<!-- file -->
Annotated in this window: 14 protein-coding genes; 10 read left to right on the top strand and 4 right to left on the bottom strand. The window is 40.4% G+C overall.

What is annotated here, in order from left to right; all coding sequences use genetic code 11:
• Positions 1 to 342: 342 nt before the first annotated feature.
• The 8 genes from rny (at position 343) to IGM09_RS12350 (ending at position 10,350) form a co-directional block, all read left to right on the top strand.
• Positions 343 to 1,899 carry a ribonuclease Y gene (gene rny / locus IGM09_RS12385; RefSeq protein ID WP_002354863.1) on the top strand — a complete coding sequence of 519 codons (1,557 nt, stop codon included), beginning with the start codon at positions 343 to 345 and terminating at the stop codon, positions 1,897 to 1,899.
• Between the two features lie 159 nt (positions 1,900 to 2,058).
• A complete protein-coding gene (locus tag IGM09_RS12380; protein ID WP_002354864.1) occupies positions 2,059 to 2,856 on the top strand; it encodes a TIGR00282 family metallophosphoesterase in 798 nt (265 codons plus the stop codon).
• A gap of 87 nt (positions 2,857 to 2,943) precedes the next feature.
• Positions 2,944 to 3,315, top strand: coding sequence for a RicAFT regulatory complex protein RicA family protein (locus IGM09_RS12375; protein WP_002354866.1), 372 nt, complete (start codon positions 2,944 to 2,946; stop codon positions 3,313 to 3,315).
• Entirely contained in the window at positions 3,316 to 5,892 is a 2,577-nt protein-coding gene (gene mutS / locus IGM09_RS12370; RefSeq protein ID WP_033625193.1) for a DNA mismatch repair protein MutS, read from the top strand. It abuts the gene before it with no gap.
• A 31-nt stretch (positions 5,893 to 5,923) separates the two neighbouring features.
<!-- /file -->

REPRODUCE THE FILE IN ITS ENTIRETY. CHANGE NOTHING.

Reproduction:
Annotated in this window: 14 protein-coding genes; 10 read left to right on the top strand and 4 right to left on the bottom strand. The window is 40.4% G+C overall.

What is annotated here, in order from left to right; all coding sequences use genetic code 11:
• Positions 1 to 342: 342 nt before the first annotated feature.
• The 8 genes from rny (at position 343) to IGM09_RS12350 (ending at position 10,350) form a co-directional block, all read left to right on the top strand.
• Positions 343 to 1,899 carry a ribonuclease Y gene (gene rny / locus IGM09_RS12385; RefSeq protein ID WP_002354863.1) on the top strand — a complete coding sequence of 519 codons (1,557 nt, stop codon included), beginning with the start codon at positions 343 to 345 and terminating at the stop codon, positions 1,897 to 1,899.
• Between the two features lie 159 nt (positions 1,900 to 2,058).
• A complete protein-coding gene (locus tag IGM09_RS12380; protein ID WP_002354864.1) occupies positions 2,059 to 2,856 on the top strand; it encodes a TIGR00282 family metallophosphoesterase in 798 nt (265 codons plus the stop codon).
• A gap of 87 nt (positions 2,857 to 2,943) precedes the next feature.
• Positions 2,944 to 3,315, top strand: coding sequence for a RicAFT regulatory complex protein RicA family protein (locus IGM09_RS12375; protein WP_002354866.1), 372 nt, complete (start codon positions 2,944 to 2,946; stop codon positions 3,313 to 3,315).
• Entirely contained in the window at positions 3,316 to 5,892 is a 2,577-nt protein-coding gene (gene mutS / locus IGM09_RS12370; RefSeq protein ID WP_033625193.1) for a DNA mismatch repair protein MutS, read from the top strand. It abuts the gene before it with no gap.
• A 31-nt stretch (positions 5,893 to 5,923) separates the two neighbouring features.